'Relationship guy': Mike London reveals coaching strategy
UVA athletic director Craig Littlepage announced that University of Richmond head football coach Mike London will replace recently fired UVA head football coach Al Groh. London comes to UVA after only two seasons as head coach for the Spiders, but Littlepage expressed no reservations about his decision.
“We need a coach that can win,” Littlepage told the crowd of spectators and media that had gathered in the dining hall at John Paul Jones Arena. “Mike stood out on the strength of his character, as a coach, teacher, and leader. He will give UVA football an exciting jump start.”
London racked up a 24-5 record at Richmond and won the 2008 Football Championship Subdivision (formerly known as Division I-AA) title.
London becomes the third African-American head coach in the Atlantic Coast Conference. The selection isn’t a complete departure from the Groh years, as London, 49, served as an intern for the New York Jets when Groh was head coach there, and as an assistant defensive coach under Groh for six years at UVA.
“But I’m my own man, and I have my own style,” said London when asked about the connection with Groh.
“I will make winning a priority,” said London, “but by doing it the right way.”
London, a former Richmond police detective who served in a street crime unit–- and who narrowly cheated death in the 1980s–- made it clear that a lot would be expected from his players, academically, athletically, and personally. In fact, London outlined his rules of the program as, “go to class, show class in everything you do, and treat people with dignity and respect.”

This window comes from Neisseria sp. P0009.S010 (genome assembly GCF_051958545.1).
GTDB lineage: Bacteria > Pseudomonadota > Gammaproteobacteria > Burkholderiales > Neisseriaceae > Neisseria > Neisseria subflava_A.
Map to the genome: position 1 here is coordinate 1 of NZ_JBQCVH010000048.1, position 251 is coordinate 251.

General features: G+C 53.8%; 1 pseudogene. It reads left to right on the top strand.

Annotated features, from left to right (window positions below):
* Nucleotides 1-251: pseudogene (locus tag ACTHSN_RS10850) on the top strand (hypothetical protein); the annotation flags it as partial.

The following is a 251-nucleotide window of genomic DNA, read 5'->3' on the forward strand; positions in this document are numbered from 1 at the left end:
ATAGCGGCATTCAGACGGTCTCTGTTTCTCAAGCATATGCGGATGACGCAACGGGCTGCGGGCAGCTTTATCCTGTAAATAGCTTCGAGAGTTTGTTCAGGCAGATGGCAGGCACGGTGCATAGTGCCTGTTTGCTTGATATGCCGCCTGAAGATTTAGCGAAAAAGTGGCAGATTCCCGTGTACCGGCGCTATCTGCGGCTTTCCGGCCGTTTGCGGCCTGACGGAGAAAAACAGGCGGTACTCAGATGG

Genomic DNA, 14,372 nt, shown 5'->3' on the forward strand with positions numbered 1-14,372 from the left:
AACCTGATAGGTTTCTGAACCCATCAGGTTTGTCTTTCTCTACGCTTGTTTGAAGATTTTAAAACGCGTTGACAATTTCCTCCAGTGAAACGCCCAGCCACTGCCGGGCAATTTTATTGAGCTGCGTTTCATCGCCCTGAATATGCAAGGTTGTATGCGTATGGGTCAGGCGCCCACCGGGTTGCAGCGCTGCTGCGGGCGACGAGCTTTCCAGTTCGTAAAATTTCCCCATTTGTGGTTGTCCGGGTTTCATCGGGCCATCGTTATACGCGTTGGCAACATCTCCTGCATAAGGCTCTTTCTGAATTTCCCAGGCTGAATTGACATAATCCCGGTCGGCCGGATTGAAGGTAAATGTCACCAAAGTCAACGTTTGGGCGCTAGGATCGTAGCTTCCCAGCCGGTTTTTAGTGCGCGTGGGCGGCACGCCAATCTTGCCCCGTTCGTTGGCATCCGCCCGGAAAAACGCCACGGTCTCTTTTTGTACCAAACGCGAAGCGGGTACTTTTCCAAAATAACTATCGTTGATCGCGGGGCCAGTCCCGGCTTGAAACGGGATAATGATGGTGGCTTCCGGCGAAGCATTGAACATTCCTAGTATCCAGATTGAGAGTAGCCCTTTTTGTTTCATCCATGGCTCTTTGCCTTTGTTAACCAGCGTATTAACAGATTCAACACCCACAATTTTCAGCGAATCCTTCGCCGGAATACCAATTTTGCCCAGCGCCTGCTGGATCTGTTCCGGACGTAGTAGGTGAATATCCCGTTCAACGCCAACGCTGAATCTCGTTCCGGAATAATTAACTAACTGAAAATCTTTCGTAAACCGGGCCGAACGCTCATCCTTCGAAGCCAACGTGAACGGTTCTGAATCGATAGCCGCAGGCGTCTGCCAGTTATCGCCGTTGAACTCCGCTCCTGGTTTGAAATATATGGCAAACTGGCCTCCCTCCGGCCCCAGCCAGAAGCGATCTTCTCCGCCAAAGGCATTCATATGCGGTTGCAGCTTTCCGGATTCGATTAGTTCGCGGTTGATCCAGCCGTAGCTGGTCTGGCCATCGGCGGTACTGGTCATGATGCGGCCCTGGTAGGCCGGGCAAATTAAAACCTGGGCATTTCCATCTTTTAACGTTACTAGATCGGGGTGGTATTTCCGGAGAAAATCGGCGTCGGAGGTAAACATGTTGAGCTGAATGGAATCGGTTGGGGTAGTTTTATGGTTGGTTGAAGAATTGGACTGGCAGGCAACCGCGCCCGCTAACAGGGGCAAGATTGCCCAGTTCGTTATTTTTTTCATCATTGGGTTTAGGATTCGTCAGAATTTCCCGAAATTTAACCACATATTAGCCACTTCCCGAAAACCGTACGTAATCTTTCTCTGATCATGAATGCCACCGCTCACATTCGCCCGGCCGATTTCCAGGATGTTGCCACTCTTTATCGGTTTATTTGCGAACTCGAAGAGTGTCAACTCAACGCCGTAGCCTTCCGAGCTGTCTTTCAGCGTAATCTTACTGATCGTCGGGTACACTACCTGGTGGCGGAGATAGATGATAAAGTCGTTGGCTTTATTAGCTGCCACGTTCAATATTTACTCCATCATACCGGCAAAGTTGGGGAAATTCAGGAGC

Asked about his offensive strategy for the team, London didn’t hesitate.
“Score fast and as often as you can,” London said half-jokingly before emphasis turned to player recruitment. “We’ll be looking for young men who can make a difference on one play; that’s critical.”
London called himself a “relationship guy” and talked about how important it was to build them, both within the team and with the wider community.
“You can diffuse so many situations by communicating with people,” said London, alluding to the pressures of being a head coach, and mentioning that his police work had taught him that.
“People don’t care about how much you know until they know how much you care,” said London.
Unlike his old career chasing crooks, this one seems to pay better: $1.7 million annually for the first five years.